FMLA Enhancement Act introduced: Small employer exemption gets smaller
Posted on 02/19/2014 at 08:16 AM by Jill Jensen-Welch
On February 5, 2014, Carolyn Maloney (D. NY) introduced H.R. 3999, the Family and Medical Leave Act Enhancements Act. If passed, the legislation would result in more covered FMLA employers and more FMLA-eligible employees. It also would add two new types of FMLA leave which are to be provided in addition to other FMLA leave. Finally, the legislation would expand the family members for whom these two new types of leave can be taken. Additional details about the legislation are provided in the bullet points below. Govtrack.com gives H.R. 3999 a 1% chance of making it out of committee and a 0% chance of being enacted. That's not bad, considering only 11% of bills move past Congressional committees and only 3% are enacted. The FMLA has been amended before (i.e., FMLA military leave expansions) and there have been many attempts to expand it further. Several states have adopted mini-FMLA laws that are more generous than the federal statute (not Iowa, yet), and some states also protect non-FMLA types of workplace absences. The interest in 'enhancing' the FMLA is not likely to wither any time soon. Coverage and Eligibility Expansion. H.R. 3999 would cut the FMLA employee eligibility requirement down from sites with 50 employees within a 75 mile radius to sites with 25 employees within a 75 mile radius. Not only does this make more employers and smaller employers subject to the FMLA, it also means more employees at employers already covered by the FMLA would become eligible for FMLA leaves. This change in employer coverage/employee eligibility would apply to all types of FMLA leave not just the two new types of FMLA leave that are also proposed within H.R. 3999. Parental Involvement Leave. H.R. 3999 would expand the FMLA to include Parental Involvement leaves for employees who miss work to participate in or attend activities sponsored by, and related to, programs of schools and community organizations. Several states already have laws that provide, or protect, time off for school activities, including but not limited to California, Illinois, and Minnesota. Iowa is not among them. Under the legislation, FMLA Parental Involvement leave would be available for use for an employee's son, daughter, or grandchild. Leave for grandchildren has not been covered by the FMLA before, except when the grandchild was a legal ward of the grandparents or the grandparents were in loco parentis with the grandchild. Family Wellness Leave. H.R. 3999 also would expand the FMLA to include Family Wellness leave for absences to meet routine family medical care needs, including medical and dental appointments. Currently, absences for dental appointments, well-child medical appointments, or routine physicals do not qualify for FMLA leave. Under this legislation, Family Wellness leave would be available for use for the employee's son, daughter, spouse, grandchild (see definition in the paragraph above), or 'to attend to the care needs of elderly individuals who are related to the eligible employee, including visits to nursing homes and group homes.' No definition is provided for 'elderly individuals who are related to the eligible employee,' leaving it to the Department of Labor. Leave Limits. Parental Involvement and Family Wellness leaves are limited to 4 hours in any 30 day period, and 24 hours in any 12 month period. It appears the two new FMLA leave types are combined to meet this new limit. These new leaves expand the maximum FMLA leave an eligible employee can take in a 12 month period by adding to the current FMLA limits (which are 12 weeks, or 26 weeks for Military Caregiver leave, in a 12 month period). Employees wishing to take Parental Involvement and Family Wellness FMLA leaves would be required to provide not less than 7 days' advance notice, or as much notice as is practicable under the circumstances, and employees would be required to try to schedule Family Wellness leave so as not to disrupt the employer's operations. Employers can require certification for the two new types of FMLA leave, but these details have also been left for DOL regulation. While the new FMLA leaves would be limited in H.R. 3999, it still increases protected employee absences along with the employer's burden to administer and be liable for missteps.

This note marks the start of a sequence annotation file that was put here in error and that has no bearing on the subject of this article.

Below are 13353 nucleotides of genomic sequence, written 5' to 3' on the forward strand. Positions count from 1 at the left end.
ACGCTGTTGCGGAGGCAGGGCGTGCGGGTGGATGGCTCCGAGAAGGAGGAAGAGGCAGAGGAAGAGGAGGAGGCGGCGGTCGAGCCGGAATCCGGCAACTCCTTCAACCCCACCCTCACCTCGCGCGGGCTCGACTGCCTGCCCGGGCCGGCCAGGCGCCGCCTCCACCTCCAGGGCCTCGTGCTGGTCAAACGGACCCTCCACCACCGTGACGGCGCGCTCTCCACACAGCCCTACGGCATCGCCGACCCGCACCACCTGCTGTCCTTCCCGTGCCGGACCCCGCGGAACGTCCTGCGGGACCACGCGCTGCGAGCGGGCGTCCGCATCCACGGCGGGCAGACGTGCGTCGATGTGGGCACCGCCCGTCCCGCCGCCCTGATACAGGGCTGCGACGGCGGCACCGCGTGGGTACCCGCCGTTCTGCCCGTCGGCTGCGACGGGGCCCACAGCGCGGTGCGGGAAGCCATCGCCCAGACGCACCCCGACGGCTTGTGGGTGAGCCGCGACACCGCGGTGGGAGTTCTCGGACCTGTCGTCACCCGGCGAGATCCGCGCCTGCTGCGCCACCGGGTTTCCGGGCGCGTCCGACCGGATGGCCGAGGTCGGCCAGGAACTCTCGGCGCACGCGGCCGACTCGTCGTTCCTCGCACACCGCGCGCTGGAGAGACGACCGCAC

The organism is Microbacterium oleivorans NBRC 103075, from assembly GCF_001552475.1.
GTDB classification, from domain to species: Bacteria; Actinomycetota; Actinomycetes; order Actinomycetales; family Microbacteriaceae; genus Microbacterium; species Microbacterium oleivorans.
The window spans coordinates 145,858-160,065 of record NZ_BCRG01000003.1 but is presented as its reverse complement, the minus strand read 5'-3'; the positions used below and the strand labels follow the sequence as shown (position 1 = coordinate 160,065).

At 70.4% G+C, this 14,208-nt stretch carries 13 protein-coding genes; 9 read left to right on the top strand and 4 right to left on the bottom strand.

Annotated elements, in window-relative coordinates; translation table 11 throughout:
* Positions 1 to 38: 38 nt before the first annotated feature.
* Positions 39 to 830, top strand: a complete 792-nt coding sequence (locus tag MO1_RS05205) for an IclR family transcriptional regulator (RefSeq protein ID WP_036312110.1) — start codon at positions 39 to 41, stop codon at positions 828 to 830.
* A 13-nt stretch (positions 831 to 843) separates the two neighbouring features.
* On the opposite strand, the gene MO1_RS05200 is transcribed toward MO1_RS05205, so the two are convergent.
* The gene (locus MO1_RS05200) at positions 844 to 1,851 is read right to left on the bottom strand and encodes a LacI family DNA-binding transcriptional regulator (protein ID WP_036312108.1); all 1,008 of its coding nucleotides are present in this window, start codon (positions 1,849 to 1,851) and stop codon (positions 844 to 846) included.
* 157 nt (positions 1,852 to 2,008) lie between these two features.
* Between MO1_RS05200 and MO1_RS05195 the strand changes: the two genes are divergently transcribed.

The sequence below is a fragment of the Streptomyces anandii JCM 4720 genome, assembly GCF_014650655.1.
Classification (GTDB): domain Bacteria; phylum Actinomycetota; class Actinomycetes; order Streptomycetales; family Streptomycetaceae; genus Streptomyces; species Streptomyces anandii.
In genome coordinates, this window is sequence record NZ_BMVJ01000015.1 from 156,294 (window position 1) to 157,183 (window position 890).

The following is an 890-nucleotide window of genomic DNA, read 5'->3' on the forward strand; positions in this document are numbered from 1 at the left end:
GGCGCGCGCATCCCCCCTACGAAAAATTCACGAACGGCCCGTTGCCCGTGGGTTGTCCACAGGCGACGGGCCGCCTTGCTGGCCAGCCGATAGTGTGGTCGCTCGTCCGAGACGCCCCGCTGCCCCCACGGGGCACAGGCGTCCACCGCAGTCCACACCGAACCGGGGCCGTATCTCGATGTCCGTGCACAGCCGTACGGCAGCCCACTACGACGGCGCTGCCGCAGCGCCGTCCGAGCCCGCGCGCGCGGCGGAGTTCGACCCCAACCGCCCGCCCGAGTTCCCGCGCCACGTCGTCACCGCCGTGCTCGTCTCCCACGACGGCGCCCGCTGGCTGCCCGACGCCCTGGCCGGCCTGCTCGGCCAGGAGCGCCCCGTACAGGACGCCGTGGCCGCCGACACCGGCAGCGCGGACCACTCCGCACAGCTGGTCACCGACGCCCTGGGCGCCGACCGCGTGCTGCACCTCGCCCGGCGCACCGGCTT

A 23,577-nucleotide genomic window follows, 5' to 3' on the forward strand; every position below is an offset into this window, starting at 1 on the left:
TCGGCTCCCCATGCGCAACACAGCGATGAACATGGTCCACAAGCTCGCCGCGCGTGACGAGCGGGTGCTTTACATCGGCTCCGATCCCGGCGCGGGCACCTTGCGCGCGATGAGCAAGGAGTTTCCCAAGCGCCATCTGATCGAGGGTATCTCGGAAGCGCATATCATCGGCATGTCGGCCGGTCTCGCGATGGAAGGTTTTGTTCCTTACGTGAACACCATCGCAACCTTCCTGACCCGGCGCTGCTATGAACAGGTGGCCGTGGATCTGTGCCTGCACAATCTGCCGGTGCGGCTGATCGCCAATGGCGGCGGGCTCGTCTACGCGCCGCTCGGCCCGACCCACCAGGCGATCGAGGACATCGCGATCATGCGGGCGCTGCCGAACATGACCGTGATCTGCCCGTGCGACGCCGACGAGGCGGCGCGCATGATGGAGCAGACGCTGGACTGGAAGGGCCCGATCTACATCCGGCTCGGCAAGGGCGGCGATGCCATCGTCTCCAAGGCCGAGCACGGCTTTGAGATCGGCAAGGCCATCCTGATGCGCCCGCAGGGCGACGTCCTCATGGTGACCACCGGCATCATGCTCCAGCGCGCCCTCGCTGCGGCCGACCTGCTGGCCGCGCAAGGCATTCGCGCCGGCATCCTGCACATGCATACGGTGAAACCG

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Categories: Jill Jensen-Welch, Employment & Labor Law
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